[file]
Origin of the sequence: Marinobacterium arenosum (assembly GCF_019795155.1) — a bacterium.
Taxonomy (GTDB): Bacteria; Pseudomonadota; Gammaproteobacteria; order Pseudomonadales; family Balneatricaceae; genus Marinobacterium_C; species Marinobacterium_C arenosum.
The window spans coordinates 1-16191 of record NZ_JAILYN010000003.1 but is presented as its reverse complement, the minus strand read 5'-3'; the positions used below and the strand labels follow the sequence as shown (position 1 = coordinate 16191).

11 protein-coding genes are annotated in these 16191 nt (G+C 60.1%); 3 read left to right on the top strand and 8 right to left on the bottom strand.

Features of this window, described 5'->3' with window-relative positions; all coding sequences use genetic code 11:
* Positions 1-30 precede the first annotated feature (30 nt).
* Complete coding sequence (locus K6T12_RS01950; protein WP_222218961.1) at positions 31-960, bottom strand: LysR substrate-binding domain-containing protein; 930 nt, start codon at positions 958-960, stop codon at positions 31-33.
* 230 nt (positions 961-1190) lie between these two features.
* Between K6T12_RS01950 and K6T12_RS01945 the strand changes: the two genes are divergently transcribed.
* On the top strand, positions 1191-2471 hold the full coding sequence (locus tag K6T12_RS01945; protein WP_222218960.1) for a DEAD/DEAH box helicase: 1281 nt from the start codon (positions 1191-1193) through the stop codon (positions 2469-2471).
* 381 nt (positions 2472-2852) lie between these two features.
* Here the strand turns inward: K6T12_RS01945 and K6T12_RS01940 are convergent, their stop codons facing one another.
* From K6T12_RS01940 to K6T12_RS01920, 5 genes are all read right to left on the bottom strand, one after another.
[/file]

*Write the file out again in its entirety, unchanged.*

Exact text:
Origin of the sequence: Marinobacterium arenosum (assembly GCF_019795155.1) — a bacterium.
Taxonomy (GTDB): Bacteria; Pseudomonadota; Gammaproteobacteria; order Pseudomonadales; family Balneatricaceae; genus Marinobacterium_C; species Marinobacterium_C arenosum.
The window spans coordinates 1-16191 of record NZ_JAILYN010000003.1 but is presented as its reverse complement, the minus strand read 5'-3'; the positions used below and the strand labels follow the sequence as shown (position 1 = coordinate 16191).

11 protein-coding genes are annotated in these 16191 nt (G+C 60.1%); 3 read left to right on the top strand and 8 right to left on the bottom strand.

Features of this window, described 5'->3' with window-relative positions; all coding sequences use genetic code 11:
* Positions 1-30 precede the first annotated feature (30 nt).
* Complete coding sequence (locus K6T12_RS01950; protein WP_222218961.1) at positions 31-960, bottom strand: LysR substrate-binding domain-containing protein; 930 nt, start codon at positions 958-960, stop codon at positions 31-33.
* 230 nt (positions 961-1190) lie between these two features.
* Between K6T12_RS01950 and K6T12_RS01945 the strand changes: the two genes are divergently transcribed.
* On the top strand, positions 1191-2471 hold the full coding sequence (locus tag K6T12_RS01945; protein WP_222218960.1) for a DEAD/DEAH box helicase: 1281 nt from the start codon (positions 1191-1193) through the stop codon (positions 2469-2471).
* 381 nt (positions 2472-2852) lie between these two features.
* Here the strand turns inward: K6T12_RS01945 and K6T12_RS01940 are convergent, their stop codons facing one another.
* From K6T12_RS01940 to K6T12_RS01920, 5 genes are all read right to left on the bottom strand, one after another.